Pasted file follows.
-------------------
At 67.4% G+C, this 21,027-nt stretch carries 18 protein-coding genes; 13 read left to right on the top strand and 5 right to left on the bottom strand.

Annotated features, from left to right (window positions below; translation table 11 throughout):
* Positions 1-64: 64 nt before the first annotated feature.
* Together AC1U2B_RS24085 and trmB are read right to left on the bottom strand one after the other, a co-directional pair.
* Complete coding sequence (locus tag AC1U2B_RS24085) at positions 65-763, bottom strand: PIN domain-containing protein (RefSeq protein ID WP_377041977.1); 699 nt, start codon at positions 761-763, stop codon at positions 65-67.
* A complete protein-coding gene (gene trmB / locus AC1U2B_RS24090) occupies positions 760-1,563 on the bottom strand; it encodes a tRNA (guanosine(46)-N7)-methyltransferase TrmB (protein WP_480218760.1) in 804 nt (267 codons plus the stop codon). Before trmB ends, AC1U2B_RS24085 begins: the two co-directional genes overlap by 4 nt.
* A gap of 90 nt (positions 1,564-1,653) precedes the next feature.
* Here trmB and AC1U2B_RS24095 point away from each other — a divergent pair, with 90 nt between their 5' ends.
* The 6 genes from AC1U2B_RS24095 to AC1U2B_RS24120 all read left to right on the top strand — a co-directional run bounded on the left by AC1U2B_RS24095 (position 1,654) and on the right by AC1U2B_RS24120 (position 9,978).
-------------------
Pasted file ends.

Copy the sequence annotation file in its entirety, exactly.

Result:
At 67.4% G+C, this 21,027-nt stretch carries 18 protein-coding genes; 13 read left to right on the top strand and 5 right to left on the bottom strand.

Annotated features, from left to right (window positions below; translation table 11 throughout):
* Positions 1-64: 64 nt before the first annotated feature.
* Together AC1U2B_RS24085 and trmB are read right to left on the bottom strand one after the other, a co-directional pair.
* Complete coding sequence (locus tag AC1U2B_RS24085) at positions 65-763, bottom strand: PIN domain-containing protein (RefSeq protein ID WP_377041977.1); 699 nt, start codon at positions 761-763, stop codon at positions 65-67.
* A complete protein-coding gene (gene trmB / locus AC1U2B_RS24090) occupies positions 760-1,563 on the bottom strand; it encodes a tRNA (guanosine(46)-N7)-methyltransferase TrmB (protein WP_480218760.1) in 804 nt (267 codons plus the stop codon). Before trmB ends, AC1U2B_RS24085 begins: the two co-directional genes overlap by 4 nt.
* A gap of 90 nt (positions 1,564-1,653) precedes the next feature.
* Here trmB and AC1U2B_RS24095 point away from each other — a divergent pair, with 90 nt between their 5' ends.
* The 6 genes from AC1U2B_RS24095 to AC1U2B_RS24120 all read left to right on the top strand — a co-directional run bounded on the left by AC1U2B_RS24095 (position 1,654) and on the right by AC1U2B_RS24120 (position 9,978).